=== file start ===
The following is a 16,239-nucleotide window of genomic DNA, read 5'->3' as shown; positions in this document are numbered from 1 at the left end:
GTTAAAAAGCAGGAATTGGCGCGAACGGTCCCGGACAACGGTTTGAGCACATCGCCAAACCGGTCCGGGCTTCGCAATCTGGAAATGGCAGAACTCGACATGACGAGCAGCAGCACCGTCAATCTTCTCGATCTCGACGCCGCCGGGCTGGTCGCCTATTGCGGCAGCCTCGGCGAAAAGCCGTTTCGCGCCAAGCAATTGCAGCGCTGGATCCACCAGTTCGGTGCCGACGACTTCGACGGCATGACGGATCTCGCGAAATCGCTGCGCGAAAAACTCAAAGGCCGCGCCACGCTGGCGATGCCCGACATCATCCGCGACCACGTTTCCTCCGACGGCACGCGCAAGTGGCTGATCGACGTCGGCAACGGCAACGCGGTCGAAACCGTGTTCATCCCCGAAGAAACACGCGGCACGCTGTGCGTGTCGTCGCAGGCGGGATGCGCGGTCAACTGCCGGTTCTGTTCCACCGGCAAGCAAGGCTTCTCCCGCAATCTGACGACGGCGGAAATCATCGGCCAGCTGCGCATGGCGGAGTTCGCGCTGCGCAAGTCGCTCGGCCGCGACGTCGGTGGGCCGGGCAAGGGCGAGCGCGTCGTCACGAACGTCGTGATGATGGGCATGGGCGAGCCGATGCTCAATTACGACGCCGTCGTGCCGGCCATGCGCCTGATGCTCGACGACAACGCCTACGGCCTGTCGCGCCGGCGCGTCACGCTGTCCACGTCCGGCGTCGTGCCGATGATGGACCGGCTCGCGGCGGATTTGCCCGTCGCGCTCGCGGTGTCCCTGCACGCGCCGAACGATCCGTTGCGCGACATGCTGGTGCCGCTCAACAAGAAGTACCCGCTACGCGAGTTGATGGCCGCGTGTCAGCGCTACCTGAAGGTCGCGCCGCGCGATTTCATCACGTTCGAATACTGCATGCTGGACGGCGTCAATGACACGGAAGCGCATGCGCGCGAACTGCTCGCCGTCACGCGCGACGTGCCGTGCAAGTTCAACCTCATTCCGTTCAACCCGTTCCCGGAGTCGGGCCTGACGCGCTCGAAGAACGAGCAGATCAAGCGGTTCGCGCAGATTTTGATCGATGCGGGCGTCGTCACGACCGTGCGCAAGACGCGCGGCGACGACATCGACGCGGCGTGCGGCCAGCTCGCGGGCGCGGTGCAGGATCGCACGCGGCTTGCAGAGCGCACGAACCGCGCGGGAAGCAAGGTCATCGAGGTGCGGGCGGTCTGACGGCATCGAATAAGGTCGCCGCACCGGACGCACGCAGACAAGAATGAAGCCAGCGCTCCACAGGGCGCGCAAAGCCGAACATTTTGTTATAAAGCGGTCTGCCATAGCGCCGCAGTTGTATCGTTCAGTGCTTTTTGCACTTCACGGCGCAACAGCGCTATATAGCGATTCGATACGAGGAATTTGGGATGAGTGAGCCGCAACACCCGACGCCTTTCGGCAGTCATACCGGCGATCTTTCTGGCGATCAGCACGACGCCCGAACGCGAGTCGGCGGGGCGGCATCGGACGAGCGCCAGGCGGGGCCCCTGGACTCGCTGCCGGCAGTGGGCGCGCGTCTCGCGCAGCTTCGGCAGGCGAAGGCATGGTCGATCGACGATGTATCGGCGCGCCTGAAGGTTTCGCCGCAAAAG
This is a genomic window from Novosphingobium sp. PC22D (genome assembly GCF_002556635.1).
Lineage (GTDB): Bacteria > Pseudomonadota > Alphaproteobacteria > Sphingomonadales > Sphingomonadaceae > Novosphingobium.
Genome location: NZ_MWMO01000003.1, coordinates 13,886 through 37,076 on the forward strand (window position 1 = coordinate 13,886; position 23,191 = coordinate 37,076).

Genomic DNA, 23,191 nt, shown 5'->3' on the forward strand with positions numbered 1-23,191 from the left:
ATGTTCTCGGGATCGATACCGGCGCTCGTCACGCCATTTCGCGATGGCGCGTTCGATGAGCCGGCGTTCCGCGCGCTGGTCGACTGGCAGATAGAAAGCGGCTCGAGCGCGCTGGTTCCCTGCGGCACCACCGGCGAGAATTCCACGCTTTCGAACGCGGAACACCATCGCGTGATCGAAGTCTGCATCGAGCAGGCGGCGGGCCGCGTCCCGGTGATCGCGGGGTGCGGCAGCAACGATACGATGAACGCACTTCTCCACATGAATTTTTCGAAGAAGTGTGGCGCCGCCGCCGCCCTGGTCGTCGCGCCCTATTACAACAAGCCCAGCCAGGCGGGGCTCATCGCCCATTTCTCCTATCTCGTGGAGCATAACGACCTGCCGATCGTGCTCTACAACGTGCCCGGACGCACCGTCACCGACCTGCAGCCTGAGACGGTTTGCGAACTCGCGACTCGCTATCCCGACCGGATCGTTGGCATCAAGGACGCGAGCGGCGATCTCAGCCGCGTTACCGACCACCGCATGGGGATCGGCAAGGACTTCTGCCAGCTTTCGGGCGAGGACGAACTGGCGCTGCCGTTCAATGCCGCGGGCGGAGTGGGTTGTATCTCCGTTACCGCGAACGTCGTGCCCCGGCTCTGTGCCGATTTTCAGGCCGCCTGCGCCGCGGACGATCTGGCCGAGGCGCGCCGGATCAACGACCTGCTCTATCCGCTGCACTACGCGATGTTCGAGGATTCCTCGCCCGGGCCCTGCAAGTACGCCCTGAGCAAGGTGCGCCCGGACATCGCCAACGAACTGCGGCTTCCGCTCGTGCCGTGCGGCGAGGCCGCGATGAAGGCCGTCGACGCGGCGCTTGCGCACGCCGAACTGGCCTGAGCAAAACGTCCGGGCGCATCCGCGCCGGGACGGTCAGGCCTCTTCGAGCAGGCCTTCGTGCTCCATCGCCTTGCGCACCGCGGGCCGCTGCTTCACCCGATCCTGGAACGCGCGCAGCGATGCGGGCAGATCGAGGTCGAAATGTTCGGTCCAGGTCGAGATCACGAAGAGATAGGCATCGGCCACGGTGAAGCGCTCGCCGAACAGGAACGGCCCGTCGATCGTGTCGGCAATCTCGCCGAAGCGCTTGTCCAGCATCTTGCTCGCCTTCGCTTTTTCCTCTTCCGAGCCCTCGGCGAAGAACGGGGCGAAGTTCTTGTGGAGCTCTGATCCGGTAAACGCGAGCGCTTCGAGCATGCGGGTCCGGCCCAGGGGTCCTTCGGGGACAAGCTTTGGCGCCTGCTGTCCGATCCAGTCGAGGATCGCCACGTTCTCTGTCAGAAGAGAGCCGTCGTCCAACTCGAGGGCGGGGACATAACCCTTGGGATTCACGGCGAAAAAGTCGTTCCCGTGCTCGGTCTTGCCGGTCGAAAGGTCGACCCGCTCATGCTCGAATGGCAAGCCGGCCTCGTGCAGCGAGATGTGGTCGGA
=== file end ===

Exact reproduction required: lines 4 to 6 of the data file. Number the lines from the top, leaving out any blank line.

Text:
Lineage (GTDB): Bacteria > Pseudomonadota > Alphaproteobacteria > Sphingomonadales > Sphingomonadaceae > Novosphingobium.
Genome location: NZ_MWMO01000003.1, coordinates 13,886 through 37,076 on the forward strand (window position 1 = coordinate 13,886; position 23,191 = coordinate 37,076).

Genomic DNA, 23,191 nt, shown 5'->3' on the forward strand with positions numbered 1-23,191 from the left: